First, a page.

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Small changes have the best chance of sticking during resolution season By Ali Berg

Each year, we set New Year’s goals. Some we achieve, while some are as good as gone by Jan. 2. Just because you fell short last year doesn’t mean it’s not worth trying to make some positive changes this year.

University of Georgia Cooperative Extension offers five nutrition and physical activity goals worth trying in 2018.

  1. Eat more whole grains. The evidence of the benefits of whole grains on our hearts, waistlines, and most recently, cancer risks, keep getting stronger. Try overnight oats for breakfast, a salad with wheat berries for lunch or add whole-wheat couscous as a side at dinner.
  2. Try meatless Monday. Whatever day of the week you choose, planning a meatless meal can be a good idea. A plant-based diet is recommended for general health and to prevent cancer and heart disease. Consider putting plant-based sources of protein in place of steak, chicken or eggs. Burrito bowls with brown rice and beans, tofu stir-fry or lentil soup could easily be worked into your weeknight dinner rotation.
  3. Cook at home more. It may sound cliché, but eating at home can really help control your calorie and salt intake. Even when we choose lower calorie options on restaurant menus, the sodium is often sky high. Make a commitment to bring lunch from home one more day per week in 2018 or commit to cooking at home for dinner one more night each week.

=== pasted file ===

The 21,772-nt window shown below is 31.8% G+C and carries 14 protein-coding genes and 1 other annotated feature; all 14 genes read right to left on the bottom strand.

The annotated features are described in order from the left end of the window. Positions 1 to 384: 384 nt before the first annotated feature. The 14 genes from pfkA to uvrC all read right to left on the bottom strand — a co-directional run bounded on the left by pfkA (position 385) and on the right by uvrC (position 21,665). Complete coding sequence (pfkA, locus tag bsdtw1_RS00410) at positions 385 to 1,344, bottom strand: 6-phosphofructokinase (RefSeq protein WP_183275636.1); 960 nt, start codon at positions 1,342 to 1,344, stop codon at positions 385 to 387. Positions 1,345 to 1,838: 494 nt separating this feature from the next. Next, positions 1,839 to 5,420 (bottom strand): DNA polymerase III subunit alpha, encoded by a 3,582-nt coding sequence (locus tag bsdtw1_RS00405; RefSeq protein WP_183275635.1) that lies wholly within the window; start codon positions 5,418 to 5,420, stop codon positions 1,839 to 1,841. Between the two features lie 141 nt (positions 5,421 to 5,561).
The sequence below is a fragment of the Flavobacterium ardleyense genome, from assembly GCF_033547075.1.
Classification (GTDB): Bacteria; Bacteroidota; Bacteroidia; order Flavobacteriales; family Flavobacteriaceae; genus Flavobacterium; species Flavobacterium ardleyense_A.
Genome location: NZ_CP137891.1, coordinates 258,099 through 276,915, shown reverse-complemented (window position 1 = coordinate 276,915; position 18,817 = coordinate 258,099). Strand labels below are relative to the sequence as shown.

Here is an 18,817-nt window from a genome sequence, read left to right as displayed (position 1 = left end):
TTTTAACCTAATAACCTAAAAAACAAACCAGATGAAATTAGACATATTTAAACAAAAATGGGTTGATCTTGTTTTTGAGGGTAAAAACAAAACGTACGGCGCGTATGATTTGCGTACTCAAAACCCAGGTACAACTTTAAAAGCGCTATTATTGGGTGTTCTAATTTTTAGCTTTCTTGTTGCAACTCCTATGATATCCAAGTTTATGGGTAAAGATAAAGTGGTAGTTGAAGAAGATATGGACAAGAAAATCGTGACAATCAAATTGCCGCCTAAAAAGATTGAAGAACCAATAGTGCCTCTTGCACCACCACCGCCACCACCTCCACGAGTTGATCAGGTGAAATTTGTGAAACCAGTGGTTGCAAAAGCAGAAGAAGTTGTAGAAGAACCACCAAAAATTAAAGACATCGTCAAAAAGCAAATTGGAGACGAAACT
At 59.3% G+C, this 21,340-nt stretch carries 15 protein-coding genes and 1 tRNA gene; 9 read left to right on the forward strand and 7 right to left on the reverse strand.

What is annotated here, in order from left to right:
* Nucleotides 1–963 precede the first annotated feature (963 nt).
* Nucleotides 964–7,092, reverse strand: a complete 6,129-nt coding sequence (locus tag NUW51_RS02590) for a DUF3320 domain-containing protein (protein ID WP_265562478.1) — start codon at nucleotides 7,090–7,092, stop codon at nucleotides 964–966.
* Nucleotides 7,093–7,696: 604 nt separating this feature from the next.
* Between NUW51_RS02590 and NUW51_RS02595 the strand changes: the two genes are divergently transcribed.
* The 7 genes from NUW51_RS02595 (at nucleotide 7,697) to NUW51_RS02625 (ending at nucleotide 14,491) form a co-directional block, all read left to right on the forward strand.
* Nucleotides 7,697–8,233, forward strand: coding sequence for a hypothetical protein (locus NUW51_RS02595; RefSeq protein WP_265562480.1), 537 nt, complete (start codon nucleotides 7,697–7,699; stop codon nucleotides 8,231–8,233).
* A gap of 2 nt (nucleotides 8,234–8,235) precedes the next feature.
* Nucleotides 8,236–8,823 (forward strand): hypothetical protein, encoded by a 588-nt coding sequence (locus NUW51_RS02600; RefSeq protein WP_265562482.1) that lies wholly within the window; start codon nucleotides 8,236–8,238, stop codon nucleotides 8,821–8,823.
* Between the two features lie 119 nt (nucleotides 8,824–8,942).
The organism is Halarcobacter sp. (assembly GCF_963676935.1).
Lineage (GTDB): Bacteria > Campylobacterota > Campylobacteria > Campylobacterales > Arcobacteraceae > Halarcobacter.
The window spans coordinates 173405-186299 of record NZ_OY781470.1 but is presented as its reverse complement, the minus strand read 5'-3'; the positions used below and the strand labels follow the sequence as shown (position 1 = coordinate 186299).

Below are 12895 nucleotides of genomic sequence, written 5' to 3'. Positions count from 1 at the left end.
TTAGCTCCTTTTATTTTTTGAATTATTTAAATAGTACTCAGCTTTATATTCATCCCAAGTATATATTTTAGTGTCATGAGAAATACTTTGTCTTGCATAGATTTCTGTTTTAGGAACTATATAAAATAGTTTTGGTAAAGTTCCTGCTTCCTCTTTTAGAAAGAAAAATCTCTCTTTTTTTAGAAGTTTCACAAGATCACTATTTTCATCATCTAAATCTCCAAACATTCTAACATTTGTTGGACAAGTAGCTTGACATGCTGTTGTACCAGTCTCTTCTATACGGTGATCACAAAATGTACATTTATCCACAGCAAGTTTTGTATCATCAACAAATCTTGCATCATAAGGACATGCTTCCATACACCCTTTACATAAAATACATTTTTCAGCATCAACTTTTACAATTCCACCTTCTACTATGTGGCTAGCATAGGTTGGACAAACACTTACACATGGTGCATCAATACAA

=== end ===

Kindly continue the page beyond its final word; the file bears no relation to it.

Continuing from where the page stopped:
4. Buy a spiralizer. Purchase a spiralizer, a small piece of kitchen equipment that will make you excited to cook healthier. Whether you get a spiralizer for zucchini noodles or an immersion blender for quick soups and smoothies, buy something that will make healthier options seem fun. Healthy toys are worth the investment.
  5. Commit to HIIT. High-intensity interval training (HIIT) is a good way to blast calories in a small amount of time. This type of exercise can be great for a busy parent or traveling executive, but it’s not for everyone. Whatever your fitness preferences, make goals and prioritize them. Your heart and emotions will thank you.

Although you may have thrown in the towel on resolutions last year, when Jan. 1, 2018, comes around, don’t be afraid to add your old resolutions to your list again. They are worth the old "college try" again and again. Have a happy and healthy 2018.

For more information on nutrition and physical activity, check out choosemyplate.gov and visit the UGA Extension publications website at extension.uga.edu/publications.html.

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New Year's resolutions to eat healthier can be challenging, but they are worth the effort.

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New Year's resolutions to eat healthier can be challenging, but they are worth the effort. Download Image
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